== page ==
Pearson Assessments is committed to implementing international accessibility guidelines, specifications, and best practices in order to make continuous improvements in the accessibility of our products and services. Several members of the Pearson Assessments business actively participate in standards groups that develop and maintain internationally recognized accessibility guidelines and specifications.
Digital Accessible Information SYstem
The DAISY (Digital Accessible Information SYstem) Consortium develops technical standards and best practices for digital publishing and reading platforms to ensure accessibility for people with disabilities in both specialist and mainstream formats, including EPUB 3, the leading mainstream ebook standard. A member of the Accessibility for Assessments team serves on the DAISY Standards Group .
IMS Global Learning Services Consortium
IMS (Instructional Management System) Global Learning Consortium was established in 1995 as a “project of the National Learning Infrastructure Initiative of EDUCAUSE.” IMS is “concerned with establishing interoperability for learning systems and learning content and the enterprise integration of these capabilities.” Question & Test Interoperability (QTI) is tightly coupled with the Access for All (AfA) Specification, which allows systems to record and transfer users’ support needs and preferences when using computers, or when taking computer-based assessments. Test candidate needs and preferences are transferred using a Personal Needs and Preferences profile (PNP). Paul Grudnitski, Pearson’s Vice President of Architecture and Innovation serves as a Co-Chair for the QTI 3 Specification.
International Organization for Standardization
The International Organization for Standardization (ISO) works together with its partner organizations, the International Electrotechnical Commission (IEC) and the International Telecommunication Union (ITU) , to create technical standards and guidelines that include a diverse range of accessibility consideration for everything from ergonomics, information technology, assistive products, public information symbols and the built environment. It is important to note that the World Wide Web Consortium’s (W3C) Web Content Accessibility Guidelines, version 2.0 was approved as an ISO/IEC International Standard in 2012: ISO/IEC 40500:2012 . It was reviewed and confirmed again in 2019.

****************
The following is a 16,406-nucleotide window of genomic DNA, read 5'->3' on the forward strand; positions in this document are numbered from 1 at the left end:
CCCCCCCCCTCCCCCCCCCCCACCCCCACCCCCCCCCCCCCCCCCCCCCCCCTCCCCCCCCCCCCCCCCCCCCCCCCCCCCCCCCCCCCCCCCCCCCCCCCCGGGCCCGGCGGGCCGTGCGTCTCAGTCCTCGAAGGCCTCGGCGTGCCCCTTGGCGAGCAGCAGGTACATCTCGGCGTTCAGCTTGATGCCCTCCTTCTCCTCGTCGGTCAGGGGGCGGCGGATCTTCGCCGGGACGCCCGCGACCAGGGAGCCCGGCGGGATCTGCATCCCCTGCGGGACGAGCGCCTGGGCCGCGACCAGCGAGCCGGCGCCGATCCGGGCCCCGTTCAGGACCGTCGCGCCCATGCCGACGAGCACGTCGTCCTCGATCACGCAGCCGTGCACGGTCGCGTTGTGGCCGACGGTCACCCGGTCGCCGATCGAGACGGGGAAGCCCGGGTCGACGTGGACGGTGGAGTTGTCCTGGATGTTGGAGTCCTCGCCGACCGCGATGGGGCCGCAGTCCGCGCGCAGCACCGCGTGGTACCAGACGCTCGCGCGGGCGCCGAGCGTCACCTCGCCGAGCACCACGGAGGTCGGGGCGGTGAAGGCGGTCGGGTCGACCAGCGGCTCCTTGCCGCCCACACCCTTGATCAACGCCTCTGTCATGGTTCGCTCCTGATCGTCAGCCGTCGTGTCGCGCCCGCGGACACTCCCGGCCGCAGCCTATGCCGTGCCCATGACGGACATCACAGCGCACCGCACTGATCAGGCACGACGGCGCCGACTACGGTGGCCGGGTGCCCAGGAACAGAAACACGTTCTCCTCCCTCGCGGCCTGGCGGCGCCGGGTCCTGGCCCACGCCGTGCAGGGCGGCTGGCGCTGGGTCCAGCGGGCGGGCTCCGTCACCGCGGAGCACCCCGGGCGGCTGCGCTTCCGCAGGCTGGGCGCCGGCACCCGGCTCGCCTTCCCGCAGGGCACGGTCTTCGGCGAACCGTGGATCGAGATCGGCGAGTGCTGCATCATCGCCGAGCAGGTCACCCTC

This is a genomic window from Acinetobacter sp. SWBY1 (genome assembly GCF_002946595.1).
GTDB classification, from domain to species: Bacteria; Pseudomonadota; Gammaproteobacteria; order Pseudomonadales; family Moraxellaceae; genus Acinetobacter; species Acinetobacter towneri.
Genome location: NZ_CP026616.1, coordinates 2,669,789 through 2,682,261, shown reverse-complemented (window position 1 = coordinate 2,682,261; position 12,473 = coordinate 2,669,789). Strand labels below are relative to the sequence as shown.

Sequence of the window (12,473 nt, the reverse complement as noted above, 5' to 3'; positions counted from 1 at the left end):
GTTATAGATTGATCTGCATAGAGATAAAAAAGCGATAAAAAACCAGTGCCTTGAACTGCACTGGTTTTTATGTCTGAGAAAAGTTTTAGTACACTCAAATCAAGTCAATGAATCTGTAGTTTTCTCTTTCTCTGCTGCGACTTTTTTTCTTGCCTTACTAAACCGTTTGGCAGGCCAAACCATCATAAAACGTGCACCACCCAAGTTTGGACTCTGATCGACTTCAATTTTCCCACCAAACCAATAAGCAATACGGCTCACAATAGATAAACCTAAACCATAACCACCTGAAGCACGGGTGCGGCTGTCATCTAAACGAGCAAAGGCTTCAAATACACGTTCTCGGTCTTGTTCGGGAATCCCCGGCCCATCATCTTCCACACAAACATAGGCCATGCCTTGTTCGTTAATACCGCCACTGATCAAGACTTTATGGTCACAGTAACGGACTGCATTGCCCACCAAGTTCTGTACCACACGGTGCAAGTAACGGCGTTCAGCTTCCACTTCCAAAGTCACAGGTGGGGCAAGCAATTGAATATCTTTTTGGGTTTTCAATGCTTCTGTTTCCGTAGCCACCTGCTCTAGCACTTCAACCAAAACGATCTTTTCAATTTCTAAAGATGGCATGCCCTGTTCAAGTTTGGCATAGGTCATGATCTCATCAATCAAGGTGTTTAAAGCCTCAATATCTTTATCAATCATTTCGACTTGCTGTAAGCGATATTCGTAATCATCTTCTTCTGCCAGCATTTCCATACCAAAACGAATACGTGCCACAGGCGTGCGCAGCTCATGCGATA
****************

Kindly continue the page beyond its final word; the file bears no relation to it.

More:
W3C Mathematical Markup Language (MathML)
MathML is a “markup language for describing mathematical notation and capturing both its structure and content. MathML can be used to encode both mathematical notation and mathematical content.”
W3C Publishing Working Group
The W3C Publishing Working Group works to “provide the necessary technologies on the Open Web Platform to make the combination of traditional publishing and the Web complete in terms of accessibility, usability, portability, distribution, archiving, offline access, and reliable cross referencing.”
W3C Scalable Vector Graphics (SVG) 2
Scalable Vector Graphics (SVG) “is a language based on XML for describing two-dimensional vector and mixed vector/raster graphics.”
W3C Speech Synthesis Markup Language (SSML)
The W3C SSML Recommendation is “designed to provide a rich, XML-based markup language for assisting with the generation of synthetic speech in Web and other applications. The essential role of SSML is to provide authors of synthesizable content a standard way to control aspects of speech such as pronunciation, volume, pitch, rate, etc. across different synthesis-capable platforms.” The W3C Pronunciation Task Force maintains a wiki page on SSML efforts and research.
W3C Web Accessibility Initiative
The Web Accessibility Initiative (WAI) “develops standards and support materials to help people understand and implement accessibility.” WAI is a part of the World Wide Web Consortium (W3C) , which is an international community of member organizations that work with full-time W3C staff and the public to develop web standards. Pearson continually works toward conformance with the following WAI guidelines.
Accessibility Education and Outreach Working Group
The Accessibility Education and Outreach Working Group (EOWG) develops educational resources and awareness and training materials about accessibility.
Accessibility Guidelines Working Group and Task Forces
- The Accessibility Guidelines Working Group (AGWG) develops and maintains a comprehensive list of publications , including the Web Content Accessibility Guidelines (WCAG) . WCAG covers a wide range of recommendations for making Web content and Web applications accessible.
- The Accessibility Conformance Testing (ACT) Task Force is developing “a framework and repository of test rules, to promote a unified interpretation” of WCAG, including “the development of custom test rules.”
- The Cognitive and Learning Disabilities Task Force (COGA) is “a joint Task Force of the Accessible Platform Architectures (APA) Working Group and the Web Content Accessibility Guidelines Working Group (AGWG) .” COGA works to update existing W3C materials related to cognitive accessibility issues and it produces “techniques, understanding, and guidance documents,” about the access needs of people with cognitive and learning disabilities.
- TheSilver Task Force is working on the next generation of accessibility guidelines that will eventually replace WCAG. The new accessibility guidelines “will address the process of making content and functionality accessible to people with disabilities, including the roles of content authoring, user agent support, and authoring tool support.”
- The Pronunciation Task Force is working to “provide normative specifications and best practice guidance so that text-to-speech (TTS) synthesis can provide proper pronunciation of HTML content.”